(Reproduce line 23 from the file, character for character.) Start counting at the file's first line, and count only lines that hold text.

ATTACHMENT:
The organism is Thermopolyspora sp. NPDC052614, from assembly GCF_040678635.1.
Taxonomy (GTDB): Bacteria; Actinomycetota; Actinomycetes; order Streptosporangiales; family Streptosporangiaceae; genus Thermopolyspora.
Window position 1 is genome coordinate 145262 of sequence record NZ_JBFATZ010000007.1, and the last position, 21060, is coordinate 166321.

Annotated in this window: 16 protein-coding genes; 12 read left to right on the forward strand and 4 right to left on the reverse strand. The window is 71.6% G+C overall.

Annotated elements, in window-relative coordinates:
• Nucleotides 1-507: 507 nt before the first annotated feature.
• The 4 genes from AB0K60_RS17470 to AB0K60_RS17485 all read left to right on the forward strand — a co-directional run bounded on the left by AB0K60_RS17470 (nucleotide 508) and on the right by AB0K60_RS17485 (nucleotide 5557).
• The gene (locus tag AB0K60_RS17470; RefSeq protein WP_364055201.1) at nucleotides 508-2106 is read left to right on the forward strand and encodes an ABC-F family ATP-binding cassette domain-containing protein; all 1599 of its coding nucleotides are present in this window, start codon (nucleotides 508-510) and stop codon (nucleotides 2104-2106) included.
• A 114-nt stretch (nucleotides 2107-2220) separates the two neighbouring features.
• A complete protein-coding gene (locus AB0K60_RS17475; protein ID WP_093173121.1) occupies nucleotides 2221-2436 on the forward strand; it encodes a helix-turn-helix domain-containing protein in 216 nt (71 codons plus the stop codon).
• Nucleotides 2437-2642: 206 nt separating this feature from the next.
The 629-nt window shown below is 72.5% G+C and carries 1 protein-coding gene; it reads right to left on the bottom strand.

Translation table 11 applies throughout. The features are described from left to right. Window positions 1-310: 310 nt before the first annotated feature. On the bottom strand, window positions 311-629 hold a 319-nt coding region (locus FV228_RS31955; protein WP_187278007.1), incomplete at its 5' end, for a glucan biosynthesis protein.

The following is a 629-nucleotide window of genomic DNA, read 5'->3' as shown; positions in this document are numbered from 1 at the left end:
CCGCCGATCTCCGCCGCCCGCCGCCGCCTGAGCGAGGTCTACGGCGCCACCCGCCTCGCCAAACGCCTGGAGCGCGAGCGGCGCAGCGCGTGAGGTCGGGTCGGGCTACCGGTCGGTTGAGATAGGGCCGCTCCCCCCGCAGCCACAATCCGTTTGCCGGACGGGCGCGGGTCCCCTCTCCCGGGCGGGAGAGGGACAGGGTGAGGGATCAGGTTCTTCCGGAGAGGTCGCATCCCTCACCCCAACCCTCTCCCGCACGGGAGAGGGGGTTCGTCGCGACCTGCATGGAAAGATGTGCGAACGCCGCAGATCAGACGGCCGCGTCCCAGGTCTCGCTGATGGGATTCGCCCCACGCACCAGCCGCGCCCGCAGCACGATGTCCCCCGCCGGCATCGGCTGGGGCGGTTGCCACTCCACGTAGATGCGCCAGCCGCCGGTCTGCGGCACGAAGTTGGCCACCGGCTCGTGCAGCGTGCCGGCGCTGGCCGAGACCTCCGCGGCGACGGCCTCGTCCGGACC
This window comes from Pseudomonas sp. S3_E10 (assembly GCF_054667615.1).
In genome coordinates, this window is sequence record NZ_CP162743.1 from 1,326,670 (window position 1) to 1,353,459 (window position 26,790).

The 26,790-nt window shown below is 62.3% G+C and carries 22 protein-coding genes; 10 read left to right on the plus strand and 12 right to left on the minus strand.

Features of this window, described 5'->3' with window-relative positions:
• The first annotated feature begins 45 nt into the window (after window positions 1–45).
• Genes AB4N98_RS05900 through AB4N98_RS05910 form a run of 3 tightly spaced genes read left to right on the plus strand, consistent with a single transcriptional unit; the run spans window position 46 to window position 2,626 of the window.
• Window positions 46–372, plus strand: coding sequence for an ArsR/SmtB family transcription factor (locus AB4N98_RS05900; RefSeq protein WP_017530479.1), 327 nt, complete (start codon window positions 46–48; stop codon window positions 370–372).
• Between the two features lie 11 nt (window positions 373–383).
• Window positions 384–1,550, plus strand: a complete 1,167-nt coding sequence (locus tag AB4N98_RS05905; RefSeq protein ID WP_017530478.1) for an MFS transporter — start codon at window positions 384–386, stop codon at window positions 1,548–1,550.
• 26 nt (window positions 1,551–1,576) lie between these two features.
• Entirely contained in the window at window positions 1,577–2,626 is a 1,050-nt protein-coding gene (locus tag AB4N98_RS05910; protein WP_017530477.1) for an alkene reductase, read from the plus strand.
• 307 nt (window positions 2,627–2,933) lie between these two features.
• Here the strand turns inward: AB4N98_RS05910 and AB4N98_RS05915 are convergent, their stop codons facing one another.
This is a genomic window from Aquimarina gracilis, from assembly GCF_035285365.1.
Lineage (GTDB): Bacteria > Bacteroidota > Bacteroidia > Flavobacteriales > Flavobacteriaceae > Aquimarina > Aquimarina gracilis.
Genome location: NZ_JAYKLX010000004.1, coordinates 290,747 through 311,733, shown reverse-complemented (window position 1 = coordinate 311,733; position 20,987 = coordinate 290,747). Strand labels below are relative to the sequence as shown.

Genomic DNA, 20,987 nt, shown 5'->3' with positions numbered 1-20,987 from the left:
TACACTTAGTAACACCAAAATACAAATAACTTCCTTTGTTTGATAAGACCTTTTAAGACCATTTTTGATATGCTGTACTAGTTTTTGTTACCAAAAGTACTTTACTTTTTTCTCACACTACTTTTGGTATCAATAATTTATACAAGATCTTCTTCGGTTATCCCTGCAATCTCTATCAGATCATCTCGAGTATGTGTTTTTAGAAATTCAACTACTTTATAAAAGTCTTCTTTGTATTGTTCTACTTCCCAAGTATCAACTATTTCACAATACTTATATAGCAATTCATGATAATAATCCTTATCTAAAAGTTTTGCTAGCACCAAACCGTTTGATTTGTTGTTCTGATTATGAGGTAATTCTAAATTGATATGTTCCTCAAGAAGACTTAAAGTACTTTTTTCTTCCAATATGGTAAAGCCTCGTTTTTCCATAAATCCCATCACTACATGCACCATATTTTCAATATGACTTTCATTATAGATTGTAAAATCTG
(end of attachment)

• Between the two features lie 11 nt (window positions 373–383).